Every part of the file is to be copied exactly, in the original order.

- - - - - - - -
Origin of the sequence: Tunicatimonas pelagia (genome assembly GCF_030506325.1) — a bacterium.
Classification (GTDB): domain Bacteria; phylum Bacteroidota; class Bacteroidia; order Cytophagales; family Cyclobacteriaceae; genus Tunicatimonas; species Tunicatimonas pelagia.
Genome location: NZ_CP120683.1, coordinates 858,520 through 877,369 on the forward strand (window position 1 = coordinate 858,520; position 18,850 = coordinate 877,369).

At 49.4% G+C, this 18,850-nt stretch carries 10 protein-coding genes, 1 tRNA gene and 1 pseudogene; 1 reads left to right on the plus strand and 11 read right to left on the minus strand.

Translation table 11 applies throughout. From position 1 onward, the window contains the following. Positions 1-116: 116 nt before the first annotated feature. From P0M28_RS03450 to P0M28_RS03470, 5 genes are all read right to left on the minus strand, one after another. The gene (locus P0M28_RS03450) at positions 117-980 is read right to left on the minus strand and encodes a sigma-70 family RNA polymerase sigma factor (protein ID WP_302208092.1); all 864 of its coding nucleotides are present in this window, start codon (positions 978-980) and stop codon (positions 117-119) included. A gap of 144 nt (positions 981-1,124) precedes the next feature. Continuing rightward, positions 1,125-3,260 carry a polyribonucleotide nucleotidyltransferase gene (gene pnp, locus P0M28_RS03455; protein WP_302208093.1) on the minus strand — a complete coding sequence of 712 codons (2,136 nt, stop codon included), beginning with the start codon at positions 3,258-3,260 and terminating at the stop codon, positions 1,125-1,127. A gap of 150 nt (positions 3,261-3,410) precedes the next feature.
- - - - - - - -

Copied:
Origin of the sequence: Tunicatimonas pelagia (genome assembly GCF_030506325.1) — a bacterium.
Classification (GTDB): domain Bacteria; phylum Bacteroidota; class Bacteroidia; order Cytophagales; family Cyclobacteriaceae; genus Tunicatimonas; species Tunicatimonas pelagia.
Genome location: NZ_CP120683.1, coordinates 858,520 through 877,369 on the forward strand (window position 1 = coordinate 858,520; position 18,850 = coordinate 877,369).

At 49.4% G+C, this 18,850-nt stretch carries 10 protein-coding genes, 1 tRNA gene and 1 pseudogene; 1 reads left to right on the plus strand and 11 read right to left on the minus strand.

Translation table 11 applies throughout. From position 1 onward, the window contains the following. Positions 1-116: 116 nt before the first annotated feature. From P0M28_RS03450 to P0M28_RS03470, 5 genes are all read right to left on the minus strand, one after another. The gene (locus P0M28_RS03450) at positions 117-980 is read right to left on the minus strand and encodes a sigma-70 family RNA polymerase sigma factor (protein ID WP_302208092.1); all 864 of its coding nucleotides are present in this window, start codon (positions 978-980) and stop codon (positions 117-119) included. A gap of 144 nt (positions 981-1,124) precedes the next feature. Continuing rightward, positions 1,125-3,260 carry a polyribonucleotide nucleotidyltransferase gene (gene pnp, locus P0M28_RS03455; protein WP_302208093.1) on the minus strand — a complete coding sequence of 712 codons (2,136 nt, stop codon included), beginning with the start codon at positions 3,258-3,260 and terminating at the stop codon, positions 1,125-1,127. A gap of 150 nt (positions 3,261-3,410) precedes the next feature.